Ruling of the Trial Court
For insufficiency of evidence, the trial court acquitted appellant of the rape of Charen May. However, it found him guilty beyond reasonable doubt of raping Stephanie. The lower court held that he had sexually assaulted Stephanie during one night in April 1997.chanrob1es virtua1 1aw 1ibrary
The trial court, after carefully evaluating and observing the conduct and demeanor of Stephanie on the witness stand, found her credible. It gave weight and credence to her candid and sincere testimony because, aside from being clear and positive, it was devoid of any artificiality and infused with truth and sincerity. The court a quo found it unthinkable that a 10-year-old child would fabricate such a serious charge as rape against her own uncle and consequently expose herself to the humiliation and embarrassment of a medical examination and a public trial.
Discarding the denial and alibi proffered by appellant, the trial court held that these defenses were inherently weak and could not prevail over the positive and credible testimony of the victim. Appellant palpably failed to show that it was physically impossible for him to be at the scene of the crime at the time of its commission.
Hence, this automatic review before us. 11
Appellant raises the following errors for our consideration:chanrob1es virtual 1aw library
"The trial court gravely erred in not considering the Information in Criminal Case No. 0460-97 insufficient to support a judgment of conviction for failure of the prosecution to state the precise date of the commission of the alleged rape, it being an essential element of the crime charged.
"The trial court gravely erred in imposing the penalty of death upon accused-appellant despite failure of the prosecution to allege in the information the relationship between the victim and accused-appellant on the assumption that he is guilty of the crime charged." 12
The Court’s Ruling
We affirm the conviction of appellant for the crime of rape, but reduce the penalty to reclusion perpetua for the failure of the Complaint to allege his relationship with the victim.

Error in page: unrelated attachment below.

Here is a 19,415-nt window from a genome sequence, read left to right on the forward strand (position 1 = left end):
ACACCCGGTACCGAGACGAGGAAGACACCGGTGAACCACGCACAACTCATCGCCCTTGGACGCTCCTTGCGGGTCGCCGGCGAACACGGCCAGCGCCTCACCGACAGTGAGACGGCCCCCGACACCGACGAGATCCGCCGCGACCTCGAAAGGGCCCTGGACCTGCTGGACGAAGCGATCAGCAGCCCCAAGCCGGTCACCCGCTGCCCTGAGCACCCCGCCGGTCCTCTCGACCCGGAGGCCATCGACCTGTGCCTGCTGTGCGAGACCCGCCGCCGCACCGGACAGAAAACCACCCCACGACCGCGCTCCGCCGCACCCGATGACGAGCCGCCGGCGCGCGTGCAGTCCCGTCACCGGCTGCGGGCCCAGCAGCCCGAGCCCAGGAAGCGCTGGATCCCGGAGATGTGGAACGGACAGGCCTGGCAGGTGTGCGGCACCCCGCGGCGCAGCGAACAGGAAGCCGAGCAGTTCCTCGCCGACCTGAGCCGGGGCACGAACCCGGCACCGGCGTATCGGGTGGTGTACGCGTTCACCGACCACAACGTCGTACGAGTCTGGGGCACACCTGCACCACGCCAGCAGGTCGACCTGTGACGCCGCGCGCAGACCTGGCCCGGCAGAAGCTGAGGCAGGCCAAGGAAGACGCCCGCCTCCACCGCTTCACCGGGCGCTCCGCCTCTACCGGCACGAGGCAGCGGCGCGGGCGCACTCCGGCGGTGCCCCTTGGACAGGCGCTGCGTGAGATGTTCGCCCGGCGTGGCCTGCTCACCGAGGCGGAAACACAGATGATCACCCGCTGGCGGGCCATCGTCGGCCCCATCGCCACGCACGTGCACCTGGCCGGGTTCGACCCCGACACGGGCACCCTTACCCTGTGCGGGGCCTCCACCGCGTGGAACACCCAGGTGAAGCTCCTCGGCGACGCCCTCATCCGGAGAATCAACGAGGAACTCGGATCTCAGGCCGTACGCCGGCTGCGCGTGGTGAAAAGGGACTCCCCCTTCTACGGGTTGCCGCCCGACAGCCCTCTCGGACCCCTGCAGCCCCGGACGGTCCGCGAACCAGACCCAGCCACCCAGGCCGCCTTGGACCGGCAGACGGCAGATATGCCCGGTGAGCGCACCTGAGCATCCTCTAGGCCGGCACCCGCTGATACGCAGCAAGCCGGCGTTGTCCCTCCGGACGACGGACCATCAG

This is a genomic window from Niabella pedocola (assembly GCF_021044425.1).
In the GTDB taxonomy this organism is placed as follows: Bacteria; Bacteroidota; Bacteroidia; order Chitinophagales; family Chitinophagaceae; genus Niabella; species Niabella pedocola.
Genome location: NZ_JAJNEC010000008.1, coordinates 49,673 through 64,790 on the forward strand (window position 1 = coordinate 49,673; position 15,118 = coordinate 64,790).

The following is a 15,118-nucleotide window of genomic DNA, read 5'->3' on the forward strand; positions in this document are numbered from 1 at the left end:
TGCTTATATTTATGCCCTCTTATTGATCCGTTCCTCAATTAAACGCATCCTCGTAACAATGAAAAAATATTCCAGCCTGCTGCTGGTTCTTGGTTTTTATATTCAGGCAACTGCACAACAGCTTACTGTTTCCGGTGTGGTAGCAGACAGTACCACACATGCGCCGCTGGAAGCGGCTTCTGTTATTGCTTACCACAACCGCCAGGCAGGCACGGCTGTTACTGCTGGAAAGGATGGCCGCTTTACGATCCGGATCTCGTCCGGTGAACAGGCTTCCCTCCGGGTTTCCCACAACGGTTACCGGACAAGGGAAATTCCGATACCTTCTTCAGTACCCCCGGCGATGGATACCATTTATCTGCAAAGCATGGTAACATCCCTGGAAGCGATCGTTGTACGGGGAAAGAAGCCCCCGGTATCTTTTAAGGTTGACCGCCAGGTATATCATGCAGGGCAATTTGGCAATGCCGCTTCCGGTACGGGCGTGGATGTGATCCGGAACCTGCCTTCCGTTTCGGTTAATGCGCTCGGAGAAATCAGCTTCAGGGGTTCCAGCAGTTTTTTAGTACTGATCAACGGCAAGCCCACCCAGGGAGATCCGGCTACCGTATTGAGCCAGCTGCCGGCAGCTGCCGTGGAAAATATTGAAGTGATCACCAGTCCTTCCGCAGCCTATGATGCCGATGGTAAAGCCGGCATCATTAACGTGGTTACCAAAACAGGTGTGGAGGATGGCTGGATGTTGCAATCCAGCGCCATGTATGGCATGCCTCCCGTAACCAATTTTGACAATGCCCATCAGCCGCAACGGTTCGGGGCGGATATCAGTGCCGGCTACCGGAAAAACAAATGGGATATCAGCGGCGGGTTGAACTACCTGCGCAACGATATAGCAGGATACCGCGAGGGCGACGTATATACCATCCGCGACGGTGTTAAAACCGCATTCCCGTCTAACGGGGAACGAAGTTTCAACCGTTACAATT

First Issue:chanrob1es virtual 1aw library
Date of Commission
Appellant contends that Section 6 13 of Rule 110 of the Rules of Court requires that the approximate time of the commission of the offense must be stated in the complaint or information. According to him, this requirement was not followed in the instant case. He contends that since the sexual act in a crime of rape must be proved to have been committed during a precise date and time, the Complaint against him should have been considered fatally defective and, thus, void. He further argues that the doctrine laid down in United States v. Javier Dichao 14 applies to this case. In Dichao, we held that the allegation in the Complaint regarding the date and time of the rape was too indefinite to give the accused therein an opportunity to prepare his defense. In such a situation, the alibi of the accused would never be able to prosper.
Citing Ilo v. Court of Appeals, 15 appellant herein argues further that any evidence presented by the prosecution cannot cure this alleged fatal defect, as his right to be informed of the nature of the offense charged against him would be jeopardized. As the accused, his constitutionally protected right to be informed of the nature and cause of the accusation against him would be violated.
We find his arguments bereft of merit. Although the Complaint alleged that the crime was committed "sometime in the month of April, 1997," the trial court did not err in convicting him of rape.
First, the precise time or date of the commission of an offense need not be alleged in the complaint or information, unless it is an essential element of the crime charged. 16 In rape, it is not. 17 Section 11 of Rule 110 of the Rules of Court provides:jgc:chanrobles.com.ph
"SEC. 11. Date of the commission of the offense. — It is not necessary to state in the complaint or information the precise date the offense was committed except when it is a material ingredient of the offense. The offense may be alleged to have been committed on a date as near as possible to the actual date of its commission." chanrob1es virtua1 1aw 1ibrary